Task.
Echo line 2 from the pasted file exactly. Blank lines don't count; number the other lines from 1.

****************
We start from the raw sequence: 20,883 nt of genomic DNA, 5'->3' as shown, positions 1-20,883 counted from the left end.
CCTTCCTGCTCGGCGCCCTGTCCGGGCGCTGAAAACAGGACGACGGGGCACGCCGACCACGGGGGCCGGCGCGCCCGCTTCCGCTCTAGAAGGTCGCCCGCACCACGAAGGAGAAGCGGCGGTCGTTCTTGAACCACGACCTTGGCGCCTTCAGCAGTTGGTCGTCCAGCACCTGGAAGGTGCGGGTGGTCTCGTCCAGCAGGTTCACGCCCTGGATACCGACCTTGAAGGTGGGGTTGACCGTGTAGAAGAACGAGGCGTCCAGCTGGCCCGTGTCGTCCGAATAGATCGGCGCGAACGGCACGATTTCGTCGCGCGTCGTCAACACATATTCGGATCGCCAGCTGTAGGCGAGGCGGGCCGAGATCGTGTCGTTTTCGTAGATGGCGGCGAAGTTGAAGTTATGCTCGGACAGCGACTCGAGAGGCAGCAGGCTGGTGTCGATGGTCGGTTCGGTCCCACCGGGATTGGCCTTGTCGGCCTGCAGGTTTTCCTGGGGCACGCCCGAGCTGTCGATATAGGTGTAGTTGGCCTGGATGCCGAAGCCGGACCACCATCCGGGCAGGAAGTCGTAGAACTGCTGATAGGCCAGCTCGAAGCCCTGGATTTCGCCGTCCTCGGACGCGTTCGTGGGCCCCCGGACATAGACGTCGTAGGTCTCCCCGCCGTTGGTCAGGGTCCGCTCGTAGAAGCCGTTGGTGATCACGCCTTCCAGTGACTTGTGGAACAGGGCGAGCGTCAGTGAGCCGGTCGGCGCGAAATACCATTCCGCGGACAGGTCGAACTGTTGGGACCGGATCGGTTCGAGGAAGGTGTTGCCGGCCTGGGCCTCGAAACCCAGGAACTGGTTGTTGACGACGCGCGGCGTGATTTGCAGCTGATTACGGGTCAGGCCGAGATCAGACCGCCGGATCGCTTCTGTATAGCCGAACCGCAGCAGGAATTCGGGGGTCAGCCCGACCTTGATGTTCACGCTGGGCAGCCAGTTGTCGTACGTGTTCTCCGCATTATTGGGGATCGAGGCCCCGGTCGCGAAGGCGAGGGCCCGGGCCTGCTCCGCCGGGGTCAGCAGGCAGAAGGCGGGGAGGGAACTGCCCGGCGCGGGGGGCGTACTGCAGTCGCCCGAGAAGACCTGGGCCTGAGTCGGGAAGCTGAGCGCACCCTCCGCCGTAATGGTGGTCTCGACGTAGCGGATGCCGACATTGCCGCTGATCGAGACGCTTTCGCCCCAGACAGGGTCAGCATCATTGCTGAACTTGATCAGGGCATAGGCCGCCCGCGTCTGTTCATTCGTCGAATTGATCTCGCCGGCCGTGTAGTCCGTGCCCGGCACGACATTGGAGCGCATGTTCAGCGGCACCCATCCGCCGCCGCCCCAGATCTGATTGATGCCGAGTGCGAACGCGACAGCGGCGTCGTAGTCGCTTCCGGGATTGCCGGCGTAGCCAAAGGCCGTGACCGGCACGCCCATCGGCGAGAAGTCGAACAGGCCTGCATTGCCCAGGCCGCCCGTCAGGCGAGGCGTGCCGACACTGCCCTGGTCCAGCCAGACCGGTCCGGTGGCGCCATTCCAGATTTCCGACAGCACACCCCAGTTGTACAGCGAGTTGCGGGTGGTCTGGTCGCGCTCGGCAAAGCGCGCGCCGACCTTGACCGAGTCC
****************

CCTTCCTGCTCGGCGCCCTGTCCGGGCGCTGAAAACAGGACGACGGGGCACGCCGACCACGGGGGCCGGCGCGCCCGCTTCCGCTCTAGAAGGTCGCCCGCACCACGAAGGAGAAGCGGCGGTCGTTCTTGAACCACGACCTTGGCGCCTTCAGCAGTTGGTCGTCCAGCACCTGGAAGGTGCGGGTGGTCTCGTCCAGCAGGTTCACGCCCTGGATACCGACCTTGAAGGTGGGGTTGACCGTGTAGAAGAACGAGGCGTCCAGCTGGCCCGTGTCGTCCGAATAGATCGGCGCGAACGGCACGATTTCGTCGCGCGTCGTCAACACATATTCGGATCGCCAGCTGTAGGCGAGGCGGGCCGAGATCGTGTCGTTTTCGTAGATGGCGGCGAAGTTGAAGTTATGCTCGGACAGCGACTCGAGAGGCAGCAGGCTGGTGTCGATGGTCGGTTCGGTCCCACCGGGATTGGCCTTGTCGGCCTGCAGGTTTTCCTGGGGCACGCCCGAGCTGTCGATATAGGTGTAGTTGGCCTGGATGCCGAAGCCGGACCACCATCCGGGCAGGAAGTCGTAGAACTGCTGATAGGCCAGCTCGAAGCCCTGGATTTCGCCGTCCTCGGACGCGTTCGTGGGCCCCCGGACATAGACGTCGTAGGTCTCCCCGCCGTTGGTCAGGGTCCGCTCGTAGAAGCCGTTGGTGATCACGCCTTCCAGTGACTTGTGGAACAGGGCGAGCGTCAGTGAGCCGGTCGGCGCGAAATACCATTCCGCGGACAGGTCGAACTGTTGGGACCGGATCGGTTCGAGGAAGGTGTTGCCGGCCTGGGCCTCGAAACCCAGGAACTGGTTGTTGACGACGCGCGGCGTGATTTGCAGCTGATTACGGGTCAGGCCGAGATCAGACCGCCGGATCGCTTCTGTATAGCCGAACCGCAGCAGGAATTCGGGGGTCAGCCCGACCTTGATGTTCACGCTGGGCAGCCAGTTGTCGTACGTGTTCTCCGCATTATTGGGGATCGAGGCCCCGGTCGCGAAGGCGAGGGCCCGGGCCTGCTCCGCCGGGGTCAGCAGGCAGAAGGCGGGGAGGGAACTGCCCGGCGCGGGGGGCGTACTGCAGTCGCCCGAGAAGACCTGGGCCTGAGTCGGGAAGCTGAGCGCACCCTCCGCCGTAATGGTGGTCTCGACGTAGCGGATGCCGACATTGCCGCTGATCGAGACGCTTTCGCCCCAGACAGGGTCAGCATCATTGCTGAACTTGATCAGGGCATAGGCCGCCCGCGTCTGTTCATTCGTCGAATTGATCTCGCCGGCCGTGTAGTCCGTGCCCGGCACGACATTGGAGCGCATGTTCAGCGGCACCCATCCGCCGCCGCCCCAGATCTGATTGATGCCGAGTGCGAACGCGACAGCGGCGTCGTAGTCGCTTCCGGGATTGCCGGCGTAGCCAAAGGCCGTGACCGGCACGCCCATCGGCGAGAAGTCGAACAGGCCTGCATTGCCCAGGCCGCCCGTCAGGCGAGGCGTGCCGACACTGCCCTGGTCCAGCCAGACCGGTCCGGTGGCGCCATTCCAGATTTCCGACAGCACACCCCAGTTGTACAGCGAGTTGCGGGTGGTCTGGTCGCGCTCGGCAAAGCGCGCGCCGACCTTGACCGAGTCC